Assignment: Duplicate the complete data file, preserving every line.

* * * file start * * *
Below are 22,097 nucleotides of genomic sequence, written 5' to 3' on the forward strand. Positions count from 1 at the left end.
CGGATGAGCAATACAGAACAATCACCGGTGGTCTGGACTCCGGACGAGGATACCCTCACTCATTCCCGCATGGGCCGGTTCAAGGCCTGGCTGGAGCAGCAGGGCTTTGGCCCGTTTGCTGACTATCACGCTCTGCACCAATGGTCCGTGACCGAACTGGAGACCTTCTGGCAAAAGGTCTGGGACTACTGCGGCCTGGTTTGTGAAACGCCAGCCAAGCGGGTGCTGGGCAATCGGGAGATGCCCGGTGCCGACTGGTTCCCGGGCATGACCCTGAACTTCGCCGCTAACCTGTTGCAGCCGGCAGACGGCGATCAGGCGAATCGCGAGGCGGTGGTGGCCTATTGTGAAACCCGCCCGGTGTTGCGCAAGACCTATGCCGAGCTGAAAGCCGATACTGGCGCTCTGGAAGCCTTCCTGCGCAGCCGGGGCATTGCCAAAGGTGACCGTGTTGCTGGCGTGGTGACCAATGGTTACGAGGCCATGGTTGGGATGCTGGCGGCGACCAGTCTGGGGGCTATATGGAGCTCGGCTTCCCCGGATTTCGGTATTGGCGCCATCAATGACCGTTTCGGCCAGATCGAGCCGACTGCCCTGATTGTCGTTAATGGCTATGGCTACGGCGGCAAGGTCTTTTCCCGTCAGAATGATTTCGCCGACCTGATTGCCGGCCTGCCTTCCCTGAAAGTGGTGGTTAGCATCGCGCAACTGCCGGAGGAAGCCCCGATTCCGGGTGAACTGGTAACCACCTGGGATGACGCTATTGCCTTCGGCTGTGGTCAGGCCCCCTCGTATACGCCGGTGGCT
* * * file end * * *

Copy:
Below are 22,097 nucleotides of genomic sequence, written 5' to 3' on the forward strand. Positions count from 1 at the left end.
CGGATGAGCAATACAGAACAATCACCGGTGGTCTGGACTCCGGACGAGGATACCCTCACTCATTCCCGCATGGGCCGGTTCAAGGCCTGGCTGGAGCAGCAGGGCTTTGGCCCGTTTGCTGACTATCACGCTCTGCACCAATGGTCCGTGACCGAACTGGAGACCTTCTGGCAAAAGGTCTGGGACTACTGCGGCCTGGTTTGTGAAACGCCAGCCAAGCGGGTGCTGGGCAATCGGGAGATGCCCGGTGCCGACTGGTTCCCGGGCATGACCCTGAACTTCGCCGCTAACCTGTTGCAGCCGGCAGACGGCGATCAGGCGAATCGCGAGGCGGTGGTGGCCTATTGTGAAACCCGCCCGGTGTTGCGCAAGACCTATGCCGAGCTGAAAGCCGATACTGGCGCTCTGGAAGCCTTCCTGCGCAGCCGGGGCATTGCCAAAGGTGACCGTGTTGCTGGCGTGGTGACCAATGGTTACGAGGCCATGGTTGGGATGCTGGCGGCGACCAGTCTGGGGGCTATATGGAGCTCGGCTTCCCCGGATTTCGGTATTGGCGCCATCAATGACCGTTTCGGCCAGATCGAGCCGACTGCCCTGATTGTCGTTAATGGCTATGGCTACGGCGGCAAGGTCTTTTCCCGTCAGAATGATTTCGCCGACCTGATTGCCGGCCTGCCTTCCCTGAAAGTGGTGGTTAGCATCGCGCAACTGCCGGAGGAAGCCCCGATTCCGGGTGAACTGGTAACCACCTGGGATGACGCTATTGCCTTCGGCTGTGGTCAGGCCCCCTCGTATACGCCGGTGGCT